Exploring the Imperial capital of Japan – Kyoto

We always suggest that anyone planning a Japan holiday allows plenty of time to see Tokyo. If anything we suggest allowing even more time for Kyoto, there is simply so much to do.

We had allowed ourselves 3 nights travelling by train from Hakone (Odawara) and then on to Hiroshima/Miyajima afterwards. We knew it was not much time so we planned to pack a lot in and we were staying in the historic low-rise Gion district which helped as so much was on our doorstep. Over the years we have encouraged clients to use the Machiya townhouses as a base in Kyoto – these traditional style houses offer a home from home, a place to spread out and relax in a peaceful area plus they make a change if you are using a lot of hotels or ryokans. Ours was a two bedroom property, one with western beds and one with tatami, it was modern and stylish with a small yard. We loved it and the location was a real bonus. There is also a great range of hotel accommodation in the city however the ryokans can be quite expensive. The Machiya would also work well for those with children, generally having more space to relax in, although we would also probably feel that the high level of cultural sightseeing in Kyoto might be a bit boring for younger kids.

With so much to see where do you begin? We had a half-day guiding booked so decided to using this for a couple of the real highlights and also those further away so we could get a grasp of how best to get around Kyoto. The way the guiding works, you choose what you would like to see/do and the guide takes it from there. Of course they can take the lead and make some suggestions but it is totally tailored for you and your interests. The brilliant Kiyoko Se arrived at our house at 09.00 and after a bit of chatting about the plans and looking at the maps we set out – as well as showing us the sights she was brilliant at explaining the basics of Imperial Japan, how it worked and how it developed into the Shogunate over time. Kyoto does not have quite the same level of metro system as Tokyo and it also does not cover the area of the main tourist sights in the same way. There are plenty of buses, overground trains and trams too however in general it is not quite as easy to get around by public transport. We set off by bus with a plan to visit Kinaku-ji the Golden Pavilion, Ryoan-ji Temple with its famous rock garden plus the Tenryu-Ji Temple and nearby Arashiyama Bamboo Grove. These are all in the North-West and West of the city and on our way there we passed by the massive Kyoto (Nijo-Ji) Castle in the city centre.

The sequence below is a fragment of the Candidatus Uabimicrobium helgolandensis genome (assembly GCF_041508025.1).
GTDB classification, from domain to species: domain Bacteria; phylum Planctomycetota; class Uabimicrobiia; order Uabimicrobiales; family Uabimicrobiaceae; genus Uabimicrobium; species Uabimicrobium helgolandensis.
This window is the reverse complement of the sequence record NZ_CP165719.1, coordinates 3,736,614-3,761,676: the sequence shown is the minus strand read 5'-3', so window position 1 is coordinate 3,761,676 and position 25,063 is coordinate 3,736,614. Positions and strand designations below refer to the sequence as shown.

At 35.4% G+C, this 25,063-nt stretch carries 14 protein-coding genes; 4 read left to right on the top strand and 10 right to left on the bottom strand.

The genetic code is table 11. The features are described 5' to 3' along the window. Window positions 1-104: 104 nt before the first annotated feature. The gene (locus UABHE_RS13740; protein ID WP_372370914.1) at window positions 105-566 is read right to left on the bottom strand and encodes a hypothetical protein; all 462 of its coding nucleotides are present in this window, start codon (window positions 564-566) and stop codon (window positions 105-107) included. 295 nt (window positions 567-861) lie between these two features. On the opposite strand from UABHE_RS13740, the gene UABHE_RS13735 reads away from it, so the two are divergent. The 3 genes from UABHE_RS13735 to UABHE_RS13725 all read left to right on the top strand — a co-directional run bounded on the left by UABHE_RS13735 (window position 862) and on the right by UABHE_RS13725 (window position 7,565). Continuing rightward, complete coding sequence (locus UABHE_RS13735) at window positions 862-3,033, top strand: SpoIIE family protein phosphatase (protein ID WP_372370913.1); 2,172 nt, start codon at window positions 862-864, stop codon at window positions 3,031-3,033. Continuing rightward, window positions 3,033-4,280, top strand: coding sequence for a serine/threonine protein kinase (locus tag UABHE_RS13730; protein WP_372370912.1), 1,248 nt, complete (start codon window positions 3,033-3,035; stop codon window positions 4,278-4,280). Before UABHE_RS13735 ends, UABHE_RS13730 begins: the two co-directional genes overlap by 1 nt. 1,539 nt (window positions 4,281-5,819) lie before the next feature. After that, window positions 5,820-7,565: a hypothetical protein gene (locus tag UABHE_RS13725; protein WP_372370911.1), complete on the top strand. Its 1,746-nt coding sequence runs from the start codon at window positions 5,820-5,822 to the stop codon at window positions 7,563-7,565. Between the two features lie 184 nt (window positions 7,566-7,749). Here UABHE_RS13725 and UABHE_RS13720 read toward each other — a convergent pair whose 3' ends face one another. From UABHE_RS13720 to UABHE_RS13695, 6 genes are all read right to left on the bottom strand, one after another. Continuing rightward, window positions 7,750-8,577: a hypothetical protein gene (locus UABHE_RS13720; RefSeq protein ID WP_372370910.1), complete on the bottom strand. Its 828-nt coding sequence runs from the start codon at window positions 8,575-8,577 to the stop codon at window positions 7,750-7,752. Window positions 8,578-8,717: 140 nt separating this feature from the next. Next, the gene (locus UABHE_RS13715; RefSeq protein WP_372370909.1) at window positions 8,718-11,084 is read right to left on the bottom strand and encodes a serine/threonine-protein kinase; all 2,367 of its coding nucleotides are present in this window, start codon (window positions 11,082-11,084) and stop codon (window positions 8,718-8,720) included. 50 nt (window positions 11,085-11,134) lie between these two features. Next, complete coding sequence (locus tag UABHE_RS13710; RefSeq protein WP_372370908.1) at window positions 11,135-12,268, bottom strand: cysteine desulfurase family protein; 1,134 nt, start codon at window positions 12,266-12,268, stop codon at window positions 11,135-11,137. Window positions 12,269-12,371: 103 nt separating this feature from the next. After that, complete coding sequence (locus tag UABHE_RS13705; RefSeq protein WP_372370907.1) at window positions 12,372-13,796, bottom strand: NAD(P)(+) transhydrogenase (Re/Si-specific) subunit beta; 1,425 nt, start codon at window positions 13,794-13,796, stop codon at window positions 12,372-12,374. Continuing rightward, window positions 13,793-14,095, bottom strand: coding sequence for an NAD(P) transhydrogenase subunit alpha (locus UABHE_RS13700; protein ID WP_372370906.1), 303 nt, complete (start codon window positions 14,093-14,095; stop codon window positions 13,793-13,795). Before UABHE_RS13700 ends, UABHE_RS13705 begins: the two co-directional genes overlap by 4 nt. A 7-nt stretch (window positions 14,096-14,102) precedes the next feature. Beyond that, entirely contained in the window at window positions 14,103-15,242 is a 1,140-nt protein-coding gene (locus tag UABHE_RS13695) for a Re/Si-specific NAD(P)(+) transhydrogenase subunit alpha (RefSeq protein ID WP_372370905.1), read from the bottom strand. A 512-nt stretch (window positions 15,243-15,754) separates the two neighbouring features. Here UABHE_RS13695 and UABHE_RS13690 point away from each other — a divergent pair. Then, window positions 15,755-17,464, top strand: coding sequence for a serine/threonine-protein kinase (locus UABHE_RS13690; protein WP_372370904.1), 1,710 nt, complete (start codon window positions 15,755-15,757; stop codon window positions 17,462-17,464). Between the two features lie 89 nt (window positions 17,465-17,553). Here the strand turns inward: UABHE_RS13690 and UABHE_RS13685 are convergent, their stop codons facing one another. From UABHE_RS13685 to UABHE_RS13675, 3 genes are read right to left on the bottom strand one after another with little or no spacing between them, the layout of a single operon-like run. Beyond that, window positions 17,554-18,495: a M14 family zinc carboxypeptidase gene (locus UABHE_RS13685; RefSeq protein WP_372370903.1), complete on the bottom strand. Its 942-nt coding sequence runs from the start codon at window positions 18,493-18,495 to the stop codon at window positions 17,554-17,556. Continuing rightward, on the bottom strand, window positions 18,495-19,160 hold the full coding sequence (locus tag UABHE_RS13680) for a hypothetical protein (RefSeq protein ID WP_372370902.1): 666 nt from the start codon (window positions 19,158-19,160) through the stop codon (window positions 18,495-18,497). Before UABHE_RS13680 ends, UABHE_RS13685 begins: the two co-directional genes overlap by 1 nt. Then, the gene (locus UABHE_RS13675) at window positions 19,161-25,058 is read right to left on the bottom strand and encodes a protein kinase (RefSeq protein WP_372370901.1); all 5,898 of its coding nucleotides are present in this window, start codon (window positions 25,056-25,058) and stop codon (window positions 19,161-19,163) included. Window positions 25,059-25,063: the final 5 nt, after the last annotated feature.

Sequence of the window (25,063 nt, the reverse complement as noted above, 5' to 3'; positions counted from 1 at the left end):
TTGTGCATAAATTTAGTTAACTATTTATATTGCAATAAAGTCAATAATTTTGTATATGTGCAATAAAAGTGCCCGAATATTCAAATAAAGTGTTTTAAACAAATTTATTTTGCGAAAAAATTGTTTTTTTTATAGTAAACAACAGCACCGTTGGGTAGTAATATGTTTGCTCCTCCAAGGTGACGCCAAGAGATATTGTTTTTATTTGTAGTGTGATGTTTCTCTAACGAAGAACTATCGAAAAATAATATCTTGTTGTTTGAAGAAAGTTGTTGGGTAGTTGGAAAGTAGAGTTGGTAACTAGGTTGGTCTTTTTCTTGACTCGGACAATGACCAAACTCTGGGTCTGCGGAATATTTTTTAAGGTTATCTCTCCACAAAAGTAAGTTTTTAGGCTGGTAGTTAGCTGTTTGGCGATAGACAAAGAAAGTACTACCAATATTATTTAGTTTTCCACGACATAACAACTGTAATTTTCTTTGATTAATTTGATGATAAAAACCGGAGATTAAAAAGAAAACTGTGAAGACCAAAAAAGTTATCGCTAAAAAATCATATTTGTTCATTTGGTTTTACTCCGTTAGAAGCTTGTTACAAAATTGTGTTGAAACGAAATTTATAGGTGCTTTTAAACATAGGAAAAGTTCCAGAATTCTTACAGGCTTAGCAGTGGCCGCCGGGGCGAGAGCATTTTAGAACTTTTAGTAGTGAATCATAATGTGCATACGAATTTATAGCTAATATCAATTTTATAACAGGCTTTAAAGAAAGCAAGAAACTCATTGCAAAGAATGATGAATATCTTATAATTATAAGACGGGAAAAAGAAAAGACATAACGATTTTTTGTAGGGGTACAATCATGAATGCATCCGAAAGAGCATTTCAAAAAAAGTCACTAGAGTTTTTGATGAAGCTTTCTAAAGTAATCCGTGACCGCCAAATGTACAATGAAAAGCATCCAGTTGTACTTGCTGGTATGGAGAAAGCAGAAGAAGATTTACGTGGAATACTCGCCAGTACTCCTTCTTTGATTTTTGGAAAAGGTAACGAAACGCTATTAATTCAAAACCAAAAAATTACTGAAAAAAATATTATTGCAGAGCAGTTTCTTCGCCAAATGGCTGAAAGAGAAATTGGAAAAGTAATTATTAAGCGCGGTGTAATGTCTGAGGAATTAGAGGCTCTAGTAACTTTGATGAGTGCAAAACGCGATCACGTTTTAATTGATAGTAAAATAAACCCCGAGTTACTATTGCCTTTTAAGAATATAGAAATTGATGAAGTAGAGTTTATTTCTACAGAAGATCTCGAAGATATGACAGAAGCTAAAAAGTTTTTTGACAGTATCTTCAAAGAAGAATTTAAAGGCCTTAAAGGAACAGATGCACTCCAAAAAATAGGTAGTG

The Golden Pavilion is one of the best known sights in Japan and its main hall, covered in gold-leaf shimmers above its reflecting pond. It seemed so delicate and it’s a stunning setting with the hilly forest just behind – it must be amazing in the autumn colours. Nearby the gardens of Ryoan-ji were a brilliant introduction to the formal Japanese styles. Exquisite views lie everywhere however the centrepiece of the Zen rock garden, 15 stones set adrift on a bed of sand, is stunning. Heading across town, using one of the classic old-style trams, we then visited Tenruji-Ji Temple where the beautiful garden is more for strolling than contemplation. In truth we were getting templed out so it was great to escape into the lush green of the Arashiyama Bamboo Grove nearby – the stalks seem to rise in all directions and once in the grove the light is very strange. Having Kiyoko Se really brought these treasures to life for us and reminded us of the value in a great guide plus she helped us get around swiftly and gave great pointers for the rest of our stay.

For a contrast we used the rest of the day to see a different side of Kyoto. We first explored Nishiki Market, the huge covered arcade supplying a wide selection of weird and wonderful foods, with lots of tastings along the way – delicious pickled cucumbers, wasabi sesame seeds plus lots of scary and mysterious dried fish. There are some very atmospheric streets either side of the river and then crossing into, and exploring, Gion gives you an insight into some of the finest traditional architecture of this historic area. Canals, bridges and shrines of all sizes abound. Staying on the edge of it we saw it at different times of the day – early evening is when it is at its best and we did come across a Maiko heading out from her okiya, (geisha lodging) for an evening engagement in ornate dress and towering wooden clogs.